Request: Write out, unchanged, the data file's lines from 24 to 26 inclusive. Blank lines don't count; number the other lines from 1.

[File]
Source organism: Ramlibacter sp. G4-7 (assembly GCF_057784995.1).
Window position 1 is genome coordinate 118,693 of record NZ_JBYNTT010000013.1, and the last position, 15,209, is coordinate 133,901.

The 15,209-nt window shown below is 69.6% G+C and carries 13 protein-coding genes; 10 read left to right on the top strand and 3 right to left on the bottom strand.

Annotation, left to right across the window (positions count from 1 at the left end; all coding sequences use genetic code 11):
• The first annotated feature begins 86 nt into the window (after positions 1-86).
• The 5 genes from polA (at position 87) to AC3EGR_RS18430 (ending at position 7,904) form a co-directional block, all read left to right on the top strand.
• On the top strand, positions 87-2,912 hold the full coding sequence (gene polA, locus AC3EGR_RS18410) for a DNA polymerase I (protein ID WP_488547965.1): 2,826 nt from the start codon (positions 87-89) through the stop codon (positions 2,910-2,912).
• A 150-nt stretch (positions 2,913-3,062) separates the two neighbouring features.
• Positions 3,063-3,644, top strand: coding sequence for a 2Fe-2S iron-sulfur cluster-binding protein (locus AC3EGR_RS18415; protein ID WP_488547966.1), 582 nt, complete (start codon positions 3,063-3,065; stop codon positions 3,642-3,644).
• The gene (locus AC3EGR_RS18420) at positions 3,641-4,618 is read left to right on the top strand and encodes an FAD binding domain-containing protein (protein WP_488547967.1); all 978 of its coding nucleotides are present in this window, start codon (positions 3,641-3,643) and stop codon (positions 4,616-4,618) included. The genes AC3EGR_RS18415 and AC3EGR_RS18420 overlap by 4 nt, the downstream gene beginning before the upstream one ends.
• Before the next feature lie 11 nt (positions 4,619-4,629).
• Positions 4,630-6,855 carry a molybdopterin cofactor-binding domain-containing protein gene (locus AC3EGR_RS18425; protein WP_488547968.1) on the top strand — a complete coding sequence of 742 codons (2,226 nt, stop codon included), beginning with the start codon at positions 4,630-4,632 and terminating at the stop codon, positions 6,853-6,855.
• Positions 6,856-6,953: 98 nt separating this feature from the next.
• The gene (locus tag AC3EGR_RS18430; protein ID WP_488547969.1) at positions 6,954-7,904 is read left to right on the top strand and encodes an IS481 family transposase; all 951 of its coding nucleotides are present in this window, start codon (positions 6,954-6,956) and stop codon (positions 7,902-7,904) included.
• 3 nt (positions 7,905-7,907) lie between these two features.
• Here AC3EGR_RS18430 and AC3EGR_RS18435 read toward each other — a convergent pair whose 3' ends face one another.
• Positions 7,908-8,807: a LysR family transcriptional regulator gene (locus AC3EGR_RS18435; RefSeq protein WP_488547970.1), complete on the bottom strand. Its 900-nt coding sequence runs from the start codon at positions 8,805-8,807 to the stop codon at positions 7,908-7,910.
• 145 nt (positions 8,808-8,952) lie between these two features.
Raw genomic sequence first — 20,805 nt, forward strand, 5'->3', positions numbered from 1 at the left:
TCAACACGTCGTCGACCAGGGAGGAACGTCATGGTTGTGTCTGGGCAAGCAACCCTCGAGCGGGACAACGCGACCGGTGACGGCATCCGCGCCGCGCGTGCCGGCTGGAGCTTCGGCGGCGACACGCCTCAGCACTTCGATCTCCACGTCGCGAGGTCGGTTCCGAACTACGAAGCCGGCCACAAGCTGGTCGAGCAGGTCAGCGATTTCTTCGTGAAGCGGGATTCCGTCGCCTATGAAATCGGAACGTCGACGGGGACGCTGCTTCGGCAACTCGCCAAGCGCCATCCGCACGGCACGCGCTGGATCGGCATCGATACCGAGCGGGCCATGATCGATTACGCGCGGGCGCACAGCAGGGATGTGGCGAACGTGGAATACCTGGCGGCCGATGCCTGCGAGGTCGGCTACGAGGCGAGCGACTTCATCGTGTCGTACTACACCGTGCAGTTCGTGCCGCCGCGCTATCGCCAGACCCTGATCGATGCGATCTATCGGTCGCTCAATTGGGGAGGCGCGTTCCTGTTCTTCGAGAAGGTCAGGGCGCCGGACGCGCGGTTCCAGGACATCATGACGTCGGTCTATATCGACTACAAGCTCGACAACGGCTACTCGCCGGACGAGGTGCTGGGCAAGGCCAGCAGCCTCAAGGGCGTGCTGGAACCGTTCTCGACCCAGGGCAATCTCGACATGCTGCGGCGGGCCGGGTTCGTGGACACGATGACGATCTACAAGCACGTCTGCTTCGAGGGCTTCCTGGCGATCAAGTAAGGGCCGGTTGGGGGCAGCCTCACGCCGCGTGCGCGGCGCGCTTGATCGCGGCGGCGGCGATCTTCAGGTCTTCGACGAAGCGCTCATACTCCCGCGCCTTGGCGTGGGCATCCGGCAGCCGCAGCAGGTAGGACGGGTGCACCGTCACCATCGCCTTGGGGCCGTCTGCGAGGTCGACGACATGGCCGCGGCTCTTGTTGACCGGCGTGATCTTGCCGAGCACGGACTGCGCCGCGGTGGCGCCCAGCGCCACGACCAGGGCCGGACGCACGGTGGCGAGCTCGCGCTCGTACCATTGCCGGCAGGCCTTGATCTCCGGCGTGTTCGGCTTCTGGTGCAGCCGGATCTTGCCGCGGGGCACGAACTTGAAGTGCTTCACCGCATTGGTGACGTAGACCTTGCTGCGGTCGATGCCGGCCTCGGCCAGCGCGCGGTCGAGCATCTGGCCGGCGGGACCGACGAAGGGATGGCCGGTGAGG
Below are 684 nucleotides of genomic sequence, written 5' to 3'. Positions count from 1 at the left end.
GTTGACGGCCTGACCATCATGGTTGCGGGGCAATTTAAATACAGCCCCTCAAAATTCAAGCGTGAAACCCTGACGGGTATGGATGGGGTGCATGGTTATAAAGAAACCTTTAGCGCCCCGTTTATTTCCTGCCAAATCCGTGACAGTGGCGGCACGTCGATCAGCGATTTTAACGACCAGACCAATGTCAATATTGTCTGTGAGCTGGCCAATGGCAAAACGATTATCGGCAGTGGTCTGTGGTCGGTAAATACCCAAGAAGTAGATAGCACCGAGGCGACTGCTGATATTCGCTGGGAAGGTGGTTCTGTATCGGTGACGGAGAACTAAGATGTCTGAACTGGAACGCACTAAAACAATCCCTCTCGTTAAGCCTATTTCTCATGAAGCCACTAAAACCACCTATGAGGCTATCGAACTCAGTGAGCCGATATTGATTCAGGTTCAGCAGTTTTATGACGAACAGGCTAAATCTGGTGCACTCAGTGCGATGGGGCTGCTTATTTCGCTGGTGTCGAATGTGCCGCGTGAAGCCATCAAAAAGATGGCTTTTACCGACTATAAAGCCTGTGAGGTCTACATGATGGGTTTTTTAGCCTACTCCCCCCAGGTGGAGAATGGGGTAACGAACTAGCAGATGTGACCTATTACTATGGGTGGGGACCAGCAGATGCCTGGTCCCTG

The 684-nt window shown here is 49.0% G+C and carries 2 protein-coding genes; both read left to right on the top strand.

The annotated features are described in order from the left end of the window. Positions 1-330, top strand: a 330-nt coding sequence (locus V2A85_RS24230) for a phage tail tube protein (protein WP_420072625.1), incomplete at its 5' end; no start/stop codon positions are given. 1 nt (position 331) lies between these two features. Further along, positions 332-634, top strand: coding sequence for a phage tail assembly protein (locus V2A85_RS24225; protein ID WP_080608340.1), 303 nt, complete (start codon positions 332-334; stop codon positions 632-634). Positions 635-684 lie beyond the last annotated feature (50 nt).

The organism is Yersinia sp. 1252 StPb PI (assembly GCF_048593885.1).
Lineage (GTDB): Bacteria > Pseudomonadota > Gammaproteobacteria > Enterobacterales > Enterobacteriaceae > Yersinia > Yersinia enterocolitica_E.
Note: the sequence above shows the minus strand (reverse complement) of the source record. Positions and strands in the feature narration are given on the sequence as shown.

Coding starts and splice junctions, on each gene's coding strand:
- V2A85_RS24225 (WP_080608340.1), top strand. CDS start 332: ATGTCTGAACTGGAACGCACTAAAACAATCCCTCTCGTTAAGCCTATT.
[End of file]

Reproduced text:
The annotated features are described in order from the left end of the window. Positions 1-330, top strand: a 330-nt coding sequence (locus V2A85_RS24230) for a phage tail tube protein (protein WP_420072625.1), incomplete at its 5' end; no start/stop codon positions are given. 1 nt (position 331) lies between these two features. Further along, positions 332-634, top strand: coding sequence for a phage tail assembly protein (locus V2A85_RS24225; protein ID WP_080608340.1), 303 nt, complete (start codon positions 332-334; stop codon positions 632-634). Positions 635-684 lie beyond the last annotated feature (50 nt).

The organism is Yersinia sp. 1252 StPb PI (assembly GCF_048593885.1).
Lineage (GTDB): Bacteria > Pseudomonadota > Gammaproteobacteria > Enterobacterales > Enterobacteriaceae > Yersinia > Yersinia enterocolitica_E.